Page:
- L-G Jung functioning as if there is President's Rule in Delhi: Sisodia
- Suicide car bomb kills at least 6, injures 9 in Kabul
- VIDEO: Teased by bodyguard, Agra woman smashes SP leader's Mercedes
- Amid Delhi Chief Secy row, at least dozen govt officers ready to leave city
- Modi govt calls for 'fitting' commemoration of Rajiv Gandhi death anniversary
Cast: Salman Khan, Sonakshi Sinha, Arbaaz Khan, Sonu Sood, Vinod Khanna, Dimple Kapadia
Director: Abhinav Kashyap
Da-bang. D-Bang. More Bang For Your Buck. The relentlessly publicised Dabangg comes with the kind of near-forgotten buzz that used to get generated back in those days when there were only single screens, and opening Fridays would see box office windows smashed by surging crowds.
There's the inimitable Salman spread across every inch of the stretch. There's new girl Sonakshi who has the smoulder-and-sweetness that's gone missing from Bolly-hopers these days. And there is the unparalleled Munni doing the badnaam thing in an item number which rocks the rafters.
With all the ingredients of a masala entertainer lined up, what could possibly go wrong with Dabangg? It mainlines Inspector Chulbul Pandey (Khan) who makes up for his sissy monicker by prefacing it with Robin Hood. As in Hamaara naam hai Robin Hood Pandey, pyar se log humein Chulbul kahte hain : he doesn't actually say it, but you hear the echoes of that classic line when Chulbul Bhaiyya opens his mouth. That's what Abhinav Kashyap's directorial debut is-- an unabashed tribute to the 70s films set in small town India, where the hero was allowed a little naughtiness as long as he was the saviour of the poor, and a saint when it came to the women in his life, namely his mother and his legally wedded wife. The villain was given some wiggle room, but always had to lose in the climax, even if he was better built than the hero.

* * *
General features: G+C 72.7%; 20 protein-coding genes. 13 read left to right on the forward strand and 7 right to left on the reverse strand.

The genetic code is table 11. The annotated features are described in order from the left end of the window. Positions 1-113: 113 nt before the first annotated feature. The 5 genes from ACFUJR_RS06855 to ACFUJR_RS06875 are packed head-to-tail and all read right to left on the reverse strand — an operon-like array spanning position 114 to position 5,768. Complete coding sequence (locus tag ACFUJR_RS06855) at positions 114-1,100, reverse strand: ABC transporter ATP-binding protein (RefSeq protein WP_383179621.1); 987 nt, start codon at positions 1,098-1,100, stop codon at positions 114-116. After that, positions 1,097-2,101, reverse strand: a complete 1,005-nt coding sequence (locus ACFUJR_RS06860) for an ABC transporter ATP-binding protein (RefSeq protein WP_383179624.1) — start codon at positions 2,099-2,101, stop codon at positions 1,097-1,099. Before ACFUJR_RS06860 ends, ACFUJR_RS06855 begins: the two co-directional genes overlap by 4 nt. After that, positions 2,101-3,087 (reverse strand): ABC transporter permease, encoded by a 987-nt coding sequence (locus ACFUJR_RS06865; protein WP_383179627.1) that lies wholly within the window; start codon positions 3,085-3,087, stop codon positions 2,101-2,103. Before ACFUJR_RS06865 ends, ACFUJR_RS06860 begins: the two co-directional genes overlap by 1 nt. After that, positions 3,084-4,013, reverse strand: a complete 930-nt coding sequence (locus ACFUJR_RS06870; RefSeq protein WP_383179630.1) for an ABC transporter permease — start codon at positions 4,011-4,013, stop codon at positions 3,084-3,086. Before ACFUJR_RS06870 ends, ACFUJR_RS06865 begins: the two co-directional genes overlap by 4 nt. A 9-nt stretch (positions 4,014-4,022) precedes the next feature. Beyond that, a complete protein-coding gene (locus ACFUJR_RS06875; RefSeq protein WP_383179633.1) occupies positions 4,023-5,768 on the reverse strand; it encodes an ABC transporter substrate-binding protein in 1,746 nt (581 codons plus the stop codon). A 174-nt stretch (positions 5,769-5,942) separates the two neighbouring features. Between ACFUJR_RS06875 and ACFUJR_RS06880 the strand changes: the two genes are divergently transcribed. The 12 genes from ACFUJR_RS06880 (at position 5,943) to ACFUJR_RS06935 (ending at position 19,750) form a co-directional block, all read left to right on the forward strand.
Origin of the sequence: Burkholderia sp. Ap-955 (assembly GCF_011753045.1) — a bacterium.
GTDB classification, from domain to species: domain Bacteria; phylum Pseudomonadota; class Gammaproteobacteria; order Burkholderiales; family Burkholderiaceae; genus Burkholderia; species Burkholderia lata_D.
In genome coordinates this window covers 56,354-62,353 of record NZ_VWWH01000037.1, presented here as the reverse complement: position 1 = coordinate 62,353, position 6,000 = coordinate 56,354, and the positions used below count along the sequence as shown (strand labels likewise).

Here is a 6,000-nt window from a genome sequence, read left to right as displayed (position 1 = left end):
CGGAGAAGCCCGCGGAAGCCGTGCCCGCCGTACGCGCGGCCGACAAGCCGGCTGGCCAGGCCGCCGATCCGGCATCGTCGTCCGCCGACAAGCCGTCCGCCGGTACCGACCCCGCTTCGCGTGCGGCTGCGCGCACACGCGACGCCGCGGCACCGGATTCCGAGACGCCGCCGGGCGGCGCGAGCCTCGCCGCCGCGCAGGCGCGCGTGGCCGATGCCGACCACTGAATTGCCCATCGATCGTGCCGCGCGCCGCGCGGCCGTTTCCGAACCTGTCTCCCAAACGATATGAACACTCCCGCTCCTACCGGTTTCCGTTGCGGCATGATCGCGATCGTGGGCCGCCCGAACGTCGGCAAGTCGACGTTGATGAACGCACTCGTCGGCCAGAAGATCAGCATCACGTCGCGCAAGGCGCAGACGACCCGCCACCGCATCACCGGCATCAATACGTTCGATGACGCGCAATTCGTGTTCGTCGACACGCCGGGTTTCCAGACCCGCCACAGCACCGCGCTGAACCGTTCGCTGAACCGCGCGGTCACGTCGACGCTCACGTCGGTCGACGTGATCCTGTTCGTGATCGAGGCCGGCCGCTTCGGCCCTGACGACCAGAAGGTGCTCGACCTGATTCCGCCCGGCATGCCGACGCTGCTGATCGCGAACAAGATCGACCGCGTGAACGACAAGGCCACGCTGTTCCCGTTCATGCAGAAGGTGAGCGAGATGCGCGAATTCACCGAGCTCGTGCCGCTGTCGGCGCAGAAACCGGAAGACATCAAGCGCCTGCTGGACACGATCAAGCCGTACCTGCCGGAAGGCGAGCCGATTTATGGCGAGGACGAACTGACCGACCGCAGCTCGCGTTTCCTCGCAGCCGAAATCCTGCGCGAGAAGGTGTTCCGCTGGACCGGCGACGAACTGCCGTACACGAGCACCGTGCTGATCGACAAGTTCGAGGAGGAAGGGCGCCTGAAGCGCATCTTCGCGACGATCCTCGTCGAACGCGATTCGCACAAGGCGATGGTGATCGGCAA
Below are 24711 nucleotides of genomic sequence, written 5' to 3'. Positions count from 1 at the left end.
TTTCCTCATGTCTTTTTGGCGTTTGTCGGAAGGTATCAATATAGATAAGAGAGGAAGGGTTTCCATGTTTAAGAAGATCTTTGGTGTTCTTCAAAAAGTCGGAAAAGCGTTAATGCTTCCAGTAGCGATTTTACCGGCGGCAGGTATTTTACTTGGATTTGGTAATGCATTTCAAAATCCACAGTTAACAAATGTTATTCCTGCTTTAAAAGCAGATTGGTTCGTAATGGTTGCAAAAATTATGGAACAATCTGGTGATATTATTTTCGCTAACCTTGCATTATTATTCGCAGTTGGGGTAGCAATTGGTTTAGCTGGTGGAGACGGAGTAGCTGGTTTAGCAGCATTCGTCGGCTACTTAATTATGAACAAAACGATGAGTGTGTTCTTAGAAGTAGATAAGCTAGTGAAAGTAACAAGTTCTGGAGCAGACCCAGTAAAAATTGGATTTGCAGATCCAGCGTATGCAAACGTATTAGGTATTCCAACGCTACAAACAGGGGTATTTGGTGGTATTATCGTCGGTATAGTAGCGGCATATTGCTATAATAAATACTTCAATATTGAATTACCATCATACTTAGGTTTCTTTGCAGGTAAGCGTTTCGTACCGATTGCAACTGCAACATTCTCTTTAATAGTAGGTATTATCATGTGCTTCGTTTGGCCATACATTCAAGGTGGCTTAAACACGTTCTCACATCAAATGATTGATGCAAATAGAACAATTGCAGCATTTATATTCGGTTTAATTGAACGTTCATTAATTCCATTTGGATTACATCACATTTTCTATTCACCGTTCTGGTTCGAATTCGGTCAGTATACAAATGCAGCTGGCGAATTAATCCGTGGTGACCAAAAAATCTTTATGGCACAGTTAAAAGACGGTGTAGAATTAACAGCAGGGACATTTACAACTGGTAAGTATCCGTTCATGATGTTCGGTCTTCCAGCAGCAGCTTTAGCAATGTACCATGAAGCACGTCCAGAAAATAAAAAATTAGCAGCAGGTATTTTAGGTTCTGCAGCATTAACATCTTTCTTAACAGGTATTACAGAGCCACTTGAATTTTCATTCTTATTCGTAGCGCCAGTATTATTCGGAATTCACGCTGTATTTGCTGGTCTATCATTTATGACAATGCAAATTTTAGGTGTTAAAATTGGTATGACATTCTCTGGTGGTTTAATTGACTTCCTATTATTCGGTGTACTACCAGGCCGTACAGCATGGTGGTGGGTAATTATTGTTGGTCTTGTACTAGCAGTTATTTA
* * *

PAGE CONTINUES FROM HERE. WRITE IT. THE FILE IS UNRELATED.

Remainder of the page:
The trouble with Dabangg is not that it is crafted as a series of set-pieces, engineered to get us clapping and wolf-whistling: it is that kind of film. It's that not all those set-pieces are uniformly good. The first half mostly works. The hackneyed second half mostly doesn't. A few pre-interval sequences are fun : Salman can make us laugh, even when he's doing everything we've seen before. He appears to have borrowed his pencil thin moustache and smart aviators from a recent Tamil film starring Vikram, and a couple of the tricks are very Rajni, but Salman makes them completely his. And there's no one to beat Sallu Bhai when it comes to getting down and dirty and shirtless : there's the mandatory crowd-pleaser of a scene in the slack climax when his shirt starts straining in places, and then comes right off, with an ear-bursting soundtrack. Bad guy Sonu Sood may be more impressively muscled, as evidenced by his bare chest, but naturally good guy Salman's smooth, hairless expanse gets winner status.